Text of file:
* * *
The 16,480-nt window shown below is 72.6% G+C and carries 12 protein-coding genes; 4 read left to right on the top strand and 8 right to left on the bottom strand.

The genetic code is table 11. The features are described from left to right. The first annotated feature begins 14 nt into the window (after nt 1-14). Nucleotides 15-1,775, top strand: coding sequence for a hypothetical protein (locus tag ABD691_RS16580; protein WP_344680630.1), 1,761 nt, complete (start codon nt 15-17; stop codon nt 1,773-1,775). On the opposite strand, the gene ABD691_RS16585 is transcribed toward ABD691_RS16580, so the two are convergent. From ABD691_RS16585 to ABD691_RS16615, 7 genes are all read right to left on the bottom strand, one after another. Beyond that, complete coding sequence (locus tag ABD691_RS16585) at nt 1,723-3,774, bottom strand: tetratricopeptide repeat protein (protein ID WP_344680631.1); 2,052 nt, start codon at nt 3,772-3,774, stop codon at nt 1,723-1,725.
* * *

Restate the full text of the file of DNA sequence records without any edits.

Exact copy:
The 16,480-nt window shown below is 72.6% G+C and carries 12 protein-coding genes; 4 read left to right on the top strand and 8 right to left on the bottom strand.

The genetic code is table 11. The features are described from left to right. The first annotated feature begins 14 nt into the window (after nt 1-14). Nucleotides 15-1,775, top strand: coding sequence for a hypothetical protein (locus tag ABD691_RS16580; protein WP_344680630.1), 1,761 nt, complete (start codon nt 15-17; stop codon nt 1,773-1,775). On the opposite strand, the gene ABD691_RS16585 is transcribed toward ABD691_RS16580, so the two are convergent. From ABD691_RS16585 to ABD691_RS16615, 7 genes are all read right to left on the bottom strand, one after another. Beyond that, complete coding sequence (locus tag ABD691_RS16585) at nt 1,723-3,774, bottom strand: tetratricopeptide repeat protein (protein ID WP_344680631.1); 2,052 nt, start codon at nt 3,772-3,774, stop codon at nt 1,723-1,725.